Gardner's novels and short stories follow the philosophy of art delineated in On Moral Fiction. Gardner believed that an artist is responsible for creating works which affirm life and present inspirational visions, and he criticized nearly all of his contemporaries for being more concerned with "technique" than "truth" and presenting the "creepy" side of life without holding out any hope to their readers. The Art of Living and Other Stories illustrates fictionally the critical principles espoused in On Moral Fiction. Characteristically, the ten stories contain a wide variety of settings and include both realistic and fantastic approaches, but nearly all of the stories treat a single theme: the value of art as a life-affirming moral force. In "Nimram," for example, a dying girl befriends an older, prestigious orchestra conductor and is uplifted when she hears his symphony. Gardner's concern with art can be seen in his earlier works as well. In some of his novels, the protagonists are professional or amateur philosophers, which allows Gardner to discuss many provocative issues. In Grendel, Gardner explicitly argues the primacy of art. The monster Grendel witnesses several phases in the emergence of Western civilization, but dismisses all of the various cultural innovations, with the exception of poetry, as unhealthy. Gardner calls the poet in Grendel "the Shaper," and Grendel realizes that the poet is the guiding force in society.
On Moral Fiction can be seen as an apologia for Gardner's earlier works. Although the protagonists in each of his first four novels face their own deaths, these works are not pessimistic. James Chandler, the terminally ill protagonist in The Resurrection, achieves a "resurrection" by performing a compassionate act shortly before his death. In The Wreckage of Agathon, a historical fantasy set in the fifth century B.C., an aging philosopher reflects upon the chances for good to triumph in an already corrupt society after he is imprisoned and sentenced to death. The Sunlight Dialogues, set in modern-day Batavia, parallels Wreckage in that the central character, The Sunlight Man, is jailed and about to be killed. The Sunlight Man is an insane visionary whose spirited personality is contrasted favorably with that of his jailer and persecutor, Fred Clumly, to whom order is all-important. In all of these novels, Gardner presents characters who are close to death as metaphors for all humankind, and assures his readers that salvation can be found in the artistic creations of the human mind.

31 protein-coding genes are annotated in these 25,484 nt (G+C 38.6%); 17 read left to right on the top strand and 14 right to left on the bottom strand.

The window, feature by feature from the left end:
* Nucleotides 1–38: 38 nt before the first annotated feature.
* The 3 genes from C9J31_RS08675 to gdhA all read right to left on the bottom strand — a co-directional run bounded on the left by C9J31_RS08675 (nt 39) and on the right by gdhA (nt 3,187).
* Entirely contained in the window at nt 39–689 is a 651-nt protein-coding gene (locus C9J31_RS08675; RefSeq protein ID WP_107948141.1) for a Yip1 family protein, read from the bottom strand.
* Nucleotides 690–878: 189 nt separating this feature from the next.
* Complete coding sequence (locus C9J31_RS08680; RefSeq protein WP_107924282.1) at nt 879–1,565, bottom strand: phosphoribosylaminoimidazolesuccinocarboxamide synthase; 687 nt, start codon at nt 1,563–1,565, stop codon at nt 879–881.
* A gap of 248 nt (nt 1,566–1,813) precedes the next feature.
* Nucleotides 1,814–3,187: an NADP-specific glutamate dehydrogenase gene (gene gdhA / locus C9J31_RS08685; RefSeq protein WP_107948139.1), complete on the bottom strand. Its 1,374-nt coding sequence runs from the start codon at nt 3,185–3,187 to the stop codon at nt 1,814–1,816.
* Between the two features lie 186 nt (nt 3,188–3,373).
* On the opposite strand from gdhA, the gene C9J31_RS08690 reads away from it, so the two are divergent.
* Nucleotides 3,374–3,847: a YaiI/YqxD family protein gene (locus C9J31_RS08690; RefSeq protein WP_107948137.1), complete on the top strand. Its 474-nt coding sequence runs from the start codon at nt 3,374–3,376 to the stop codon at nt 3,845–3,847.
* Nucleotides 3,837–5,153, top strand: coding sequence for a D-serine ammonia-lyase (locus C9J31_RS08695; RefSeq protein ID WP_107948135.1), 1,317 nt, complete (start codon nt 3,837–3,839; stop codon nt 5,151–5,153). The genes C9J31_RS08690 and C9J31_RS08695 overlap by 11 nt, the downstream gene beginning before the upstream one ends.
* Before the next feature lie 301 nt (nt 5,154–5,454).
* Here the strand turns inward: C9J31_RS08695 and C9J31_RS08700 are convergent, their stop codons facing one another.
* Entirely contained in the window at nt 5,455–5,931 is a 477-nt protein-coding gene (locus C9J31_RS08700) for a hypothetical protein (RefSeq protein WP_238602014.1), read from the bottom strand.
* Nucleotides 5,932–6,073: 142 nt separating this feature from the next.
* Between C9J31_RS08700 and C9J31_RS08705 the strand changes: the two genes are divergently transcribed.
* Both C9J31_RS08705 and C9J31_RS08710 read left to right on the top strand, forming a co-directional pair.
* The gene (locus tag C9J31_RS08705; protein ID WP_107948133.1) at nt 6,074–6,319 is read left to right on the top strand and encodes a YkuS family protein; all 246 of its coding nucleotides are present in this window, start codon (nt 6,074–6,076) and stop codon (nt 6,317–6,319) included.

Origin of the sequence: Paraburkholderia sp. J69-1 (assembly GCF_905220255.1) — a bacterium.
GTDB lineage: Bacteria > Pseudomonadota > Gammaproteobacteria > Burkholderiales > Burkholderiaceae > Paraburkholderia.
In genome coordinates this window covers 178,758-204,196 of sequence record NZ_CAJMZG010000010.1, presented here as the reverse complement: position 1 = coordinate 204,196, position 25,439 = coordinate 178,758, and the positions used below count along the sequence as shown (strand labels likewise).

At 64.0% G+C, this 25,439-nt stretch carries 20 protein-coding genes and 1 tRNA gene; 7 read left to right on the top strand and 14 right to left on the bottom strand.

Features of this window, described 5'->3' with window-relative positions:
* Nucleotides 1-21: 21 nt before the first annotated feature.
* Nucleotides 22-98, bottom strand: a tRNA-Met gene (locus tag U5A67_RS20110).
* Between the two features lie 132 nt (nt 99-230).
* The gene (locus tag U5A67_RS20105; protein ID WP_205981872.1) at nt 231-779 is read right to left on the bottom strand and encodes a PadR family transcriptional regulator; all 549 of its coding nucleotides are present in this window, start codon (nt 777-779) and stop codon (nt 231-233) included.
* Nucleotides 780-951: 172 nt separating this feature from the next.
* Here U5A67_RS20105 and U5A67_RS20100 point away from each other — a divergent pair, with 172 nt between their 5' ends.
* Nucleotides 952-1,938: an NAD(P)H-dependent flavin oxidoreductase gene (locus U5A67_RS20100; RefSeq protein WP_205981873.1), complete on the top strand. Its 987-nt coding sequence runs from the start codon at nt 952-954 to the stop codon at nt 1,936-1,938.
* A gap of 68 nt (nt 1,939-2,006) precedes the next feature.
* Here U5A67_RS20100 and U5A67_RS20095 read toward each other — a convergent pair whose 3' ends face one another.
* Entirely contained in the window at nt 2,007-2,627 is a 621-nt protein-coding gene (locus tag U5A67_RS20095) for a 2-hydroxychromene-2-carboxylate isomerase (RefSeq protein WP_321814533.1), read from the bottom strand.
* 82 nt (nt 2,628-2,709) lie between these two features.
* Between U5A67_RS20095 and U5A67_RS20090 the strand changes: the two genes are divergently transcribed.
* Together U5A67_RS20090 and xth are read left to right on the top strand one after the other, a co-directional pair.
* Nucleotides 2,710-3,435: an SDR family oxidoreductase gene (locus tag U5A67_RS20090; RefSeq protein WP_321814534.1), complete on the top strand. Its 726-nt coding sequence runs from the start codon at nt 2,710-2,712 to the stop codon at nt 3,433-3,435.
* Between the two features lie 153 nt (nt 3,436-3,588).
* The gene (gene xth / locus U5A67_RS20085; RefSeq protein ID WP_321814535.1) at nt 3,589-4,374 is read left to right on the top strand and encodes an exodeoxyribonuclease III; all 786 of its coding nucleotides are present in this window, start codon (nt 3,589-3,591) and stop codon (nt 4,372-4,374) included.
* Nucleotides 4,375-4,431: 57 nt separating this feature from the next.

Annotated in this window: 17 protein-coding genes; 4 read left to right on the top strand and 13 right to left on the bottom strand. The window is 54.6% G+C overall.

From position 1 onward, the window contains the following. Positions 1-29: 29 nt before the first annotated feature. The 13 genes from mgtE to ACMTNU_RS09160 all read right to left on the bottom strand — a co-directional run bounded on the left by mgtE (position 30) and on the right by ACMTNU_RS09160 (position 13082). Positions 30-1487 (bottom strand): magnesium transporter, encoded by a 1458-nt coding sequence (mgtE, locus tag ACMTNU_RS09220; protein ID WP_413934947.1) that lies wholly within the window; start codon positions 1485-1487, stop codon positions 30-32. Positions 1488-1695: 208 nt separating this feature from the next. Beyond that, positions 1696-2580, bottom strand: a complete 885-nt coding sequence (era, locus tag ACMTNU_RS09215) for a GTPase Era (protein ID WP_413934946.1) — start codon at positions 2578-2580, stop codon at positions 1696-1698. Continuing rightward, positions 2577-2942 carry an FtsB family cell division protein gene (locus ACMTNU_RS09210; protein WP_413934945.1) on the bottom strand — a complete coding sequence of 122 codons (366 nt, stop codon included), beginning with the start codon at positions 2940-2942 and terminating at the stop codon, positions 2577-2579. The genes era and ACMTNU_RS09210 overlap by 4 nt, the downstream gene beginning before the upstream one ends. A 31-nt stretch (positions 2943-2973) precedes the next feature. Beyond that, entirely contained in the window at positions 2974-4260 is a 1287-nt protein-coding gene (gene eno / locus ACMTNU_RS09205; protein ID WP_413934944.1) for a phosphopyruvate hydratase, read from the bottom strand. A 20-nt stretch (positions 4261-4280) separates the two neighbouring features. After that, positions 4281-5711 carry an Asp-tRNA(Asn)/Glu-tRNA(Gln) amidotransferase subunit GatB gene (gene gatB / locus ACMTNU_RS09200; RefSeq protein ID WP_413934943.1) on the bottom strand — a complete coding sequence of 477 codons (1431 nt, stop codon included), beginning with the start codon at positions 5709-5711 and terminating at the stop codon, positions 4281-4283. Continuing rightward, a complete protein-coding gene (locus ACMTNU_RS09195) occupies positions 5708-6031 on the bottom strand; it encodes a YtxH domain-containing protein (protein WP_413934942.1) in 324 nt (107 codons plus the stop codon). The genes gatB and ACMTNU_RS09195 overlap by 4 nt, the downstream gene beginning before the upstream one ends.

Although Gardner was unquestionably one of contemporary literature's most important authors, many critics complain that his novels are weighted down by philosophizing, are overly long, and do not read well. These accusations are made especially about The Resurrection and Mickelsson's Ghosts, in which the central characters are philosophy professors. Critics have often made negative use of On Moral Fiction in interpreting Gardner's later works. Some contend that the themes of the stories in The Art of Living, taken directly from On Moral Fiction, overpower the stories themselves. Initial reviews of Mickelsson's Ghosts were largely negative and sometimes hostile. Many critics saw the novel as Gardner's attempt to answer the commentaries elicited by On Moral Fiction and charged that he was expressing his philosophy at the expense of writing an interesting novel. On Moral Fiction itself was judged as arrogant, self-serving, and wrongheaded. Critics disputed Gardner's contention that art can radically change people's lives. Nevertheless, Gardner is widely respected for presenting artistically the principles in which he believed and for creating an ambitious and innovative body of work.
(See also CLC, Vols. 2, 3, 5, 7, 8, 10, 18; Contemporary Authors, Vols. 65-68, Vol. 107 [obituary]; Something about the Author, Vol. 31 [obituary]; Dictionary of Literary Biography, Vol. 2; and Dictionary of Literary Biography Yearbook: 1982.)